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Discussion Starter · #1,001 · (Edited)
In a couple weeks, the existing transmission will be for sale once the new one's in. As a recap:

Straight-cut dog-engagement 1-4 PPG gear set:
1 - 2.615
2 - 1.611
3 - 1.15
4 - 0.909

5th and 6th are OEM
5 - 0.825
6 - 0.659

Final drive is stock Honda 4.389

WaveTrac LSD.

Works perfectly and I'll post a video showing as much. Because traffic here as dropped off so much, it'll likely also be put on Ebay. As for "how much", parts and labor were around $7000 so - given that it only has about 5000 miles on it - it'll be around $4000.
 

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Discussion Starter · #1,002 · (Edited)
As mentioned elsewhere, when WaveTrac opened up the transmission to fix their differential, they noted "several gear teeth" stuck to the magnet. Uh oh.



Turns out (thanks to malkolm666 and drtye) that the pieces were actually from a synchro hub, not the gears, so the transmission will be gone through to correct that and ensure it's good to go.

In related news, the new transmission's in the car and during a short test drive, all seems well. The very low ratio of first gear is quite apparent and will take a little relearning when leaving a stop, but is perfectly usable. I agree with JayDee; for really lightweight cars, it's great, but for a street or drag car, it would be terrible. First gear is now good to 60 mph :) going to have to test that...

In the short drive, the OS Giken LSD was completely silent - not sure what I expected, but a few owners had complained about noises - time will tell. That's mentioned mostly for a point of interest, since I always wear earplugs it doesn't really matter.

What is annoying is the vibration imparted into the chassis from my reworked rear engine mount. I think it'll have to be redone (again), this time with something that only restricts engine movement under acceleration, not steady-state driving, in order to better isolate the vibrations.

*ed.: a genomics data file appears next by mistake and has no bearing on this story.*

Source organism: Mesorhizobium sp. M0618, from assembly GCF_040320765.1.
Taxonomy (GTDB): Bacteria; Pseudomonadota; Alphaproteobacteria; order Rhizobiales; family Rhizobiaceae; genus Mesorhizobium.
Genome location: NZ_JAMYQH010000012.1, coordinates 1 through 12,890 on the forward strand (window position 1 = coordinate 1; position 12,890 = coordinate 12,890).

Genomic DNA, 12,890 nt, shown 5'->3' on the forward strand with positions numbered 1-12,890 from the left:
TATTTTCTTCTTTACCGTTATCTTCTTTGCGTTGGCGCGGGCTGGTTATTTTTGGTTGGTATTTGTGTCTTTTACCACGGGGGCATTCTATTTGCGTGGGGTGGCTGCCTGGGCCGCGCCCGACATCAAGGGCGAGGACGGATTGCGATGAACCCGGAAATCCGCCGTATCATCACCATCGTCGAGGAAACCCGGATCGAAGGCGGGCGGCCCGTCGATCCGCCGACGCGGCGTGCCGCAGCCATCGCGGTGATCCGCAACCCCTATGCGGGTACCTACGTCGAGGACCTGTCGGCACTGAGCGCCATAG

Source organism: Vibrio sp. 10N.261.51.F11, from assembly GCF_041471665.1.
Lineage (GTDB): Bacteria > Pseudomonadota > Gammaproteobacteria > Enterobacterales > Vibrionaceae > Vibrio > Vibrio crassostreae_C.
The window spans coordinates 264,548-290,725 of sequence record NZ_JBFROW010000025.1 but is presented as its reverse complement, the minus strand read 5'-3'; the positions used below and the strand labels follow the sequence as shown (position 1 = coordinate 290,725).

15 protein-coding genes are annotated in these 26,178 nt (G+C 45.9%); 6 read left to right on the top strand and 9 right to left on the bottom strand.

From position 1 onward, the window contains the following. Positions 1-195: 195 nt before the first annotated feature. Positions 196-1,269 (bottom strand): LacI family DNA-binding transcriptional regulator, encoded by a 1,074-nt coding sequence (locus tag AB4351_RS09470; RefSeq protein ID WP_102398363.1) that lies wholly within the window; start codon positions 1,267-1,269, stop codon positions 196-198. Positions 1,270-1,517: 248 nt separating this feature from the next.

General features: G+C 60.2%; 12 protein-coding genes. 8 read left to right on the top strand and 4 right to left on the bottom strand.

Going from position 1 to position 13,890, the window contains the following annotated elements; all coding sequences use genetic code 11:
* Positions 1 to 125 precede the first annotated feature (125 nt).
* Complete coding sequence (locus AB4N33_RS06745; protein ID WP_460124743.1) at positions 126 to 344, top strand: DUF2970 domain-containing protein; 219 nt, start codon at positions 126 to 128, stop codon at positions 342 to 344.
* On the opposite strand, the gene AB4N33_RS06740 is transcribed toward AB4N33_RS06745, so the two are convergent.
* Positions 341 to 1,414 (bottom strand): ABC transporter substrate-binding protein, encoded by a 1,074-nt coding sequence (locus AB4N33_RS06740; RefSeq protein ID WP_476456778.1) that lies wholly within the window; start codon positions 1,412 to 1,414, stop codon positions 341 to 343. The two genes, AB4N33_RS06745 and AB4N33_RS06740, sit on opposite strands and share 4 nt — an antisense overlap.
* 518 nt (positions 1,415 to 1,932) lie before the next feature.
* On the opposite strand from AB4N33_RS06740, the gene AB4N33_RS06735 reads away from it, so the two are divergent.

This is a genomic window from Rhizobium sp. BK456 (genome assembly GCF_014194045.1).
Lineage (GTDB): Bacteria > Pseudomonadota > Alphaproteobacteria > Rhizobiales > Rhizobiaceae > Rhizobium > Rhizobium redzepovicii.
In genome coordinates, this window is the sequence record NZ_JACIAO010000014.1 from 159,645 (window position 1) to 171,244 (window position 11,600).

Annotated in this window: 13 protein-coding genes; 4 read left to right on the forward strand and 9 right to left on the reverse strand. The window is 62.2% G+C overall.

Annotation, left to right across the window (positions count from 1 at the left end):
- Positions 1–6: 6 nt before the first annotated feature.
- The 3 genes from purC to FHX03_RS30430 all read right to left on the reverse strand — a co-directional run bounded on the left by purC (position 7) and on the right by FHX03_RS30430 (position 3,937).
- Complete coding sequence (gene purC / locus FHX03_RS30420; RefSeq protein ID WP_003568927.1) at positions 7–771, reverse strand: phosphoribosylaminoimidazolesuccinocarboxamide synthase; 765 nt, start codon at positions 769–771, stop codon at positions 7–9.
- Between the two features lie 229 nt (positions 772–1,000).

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Discussion Starter · #1,005 ·
Yes. It could have been made smaller but at the time it was unclear how much it would compress. Having more surface area made it easier to "tune" the mount for stiffness versus vibration isolation.
 

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Arouse the DAMPFHAMMER!
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Yes. It could have been made smaller but at the time it was unclear how much it would compress. Having more surface area made it easier to "tune" the mount for stiffness versus vibration isolation.
The video can't tell anything about the feeling under acceleration, but it looks like it works pretty well...not to soft. Awesome you could solve it :up:. Thanks for the video!

Mine engine is stiff torque damped. Stiff means damping under the E-Modul of steel, so that the engine moves zero around the crankshaft axis. It makes the oversteer allure more aggressive, which fit my drivestyle better. I like it...but the NA torque is much less and not of that mountainous character as your engines :D.
 

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Discussion Starter · #1,007 ·
Since that video was made I replaced the bottom inch (2.54 cm to you) of rubber pads with stiffer durometer material. It's just about where I want it now.
 

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Since that video was made I replaced the bottom inch (2.54 cm to you) of rubber pads with stiffer durometer material. It's just about where I want it now.
Did you any research first concerning the durability, chemical resistance and so on of them?

Thanks for transfer hint to the imperial units, after 4 years of K20a.org I am comfortable with them, except with the Btu (IT) inch/second/square foot/°F for heat conductance, which is challenging. I like more the SI version of it W/(m * K)...good we rarely talk here about heat conductance issues...LOL :D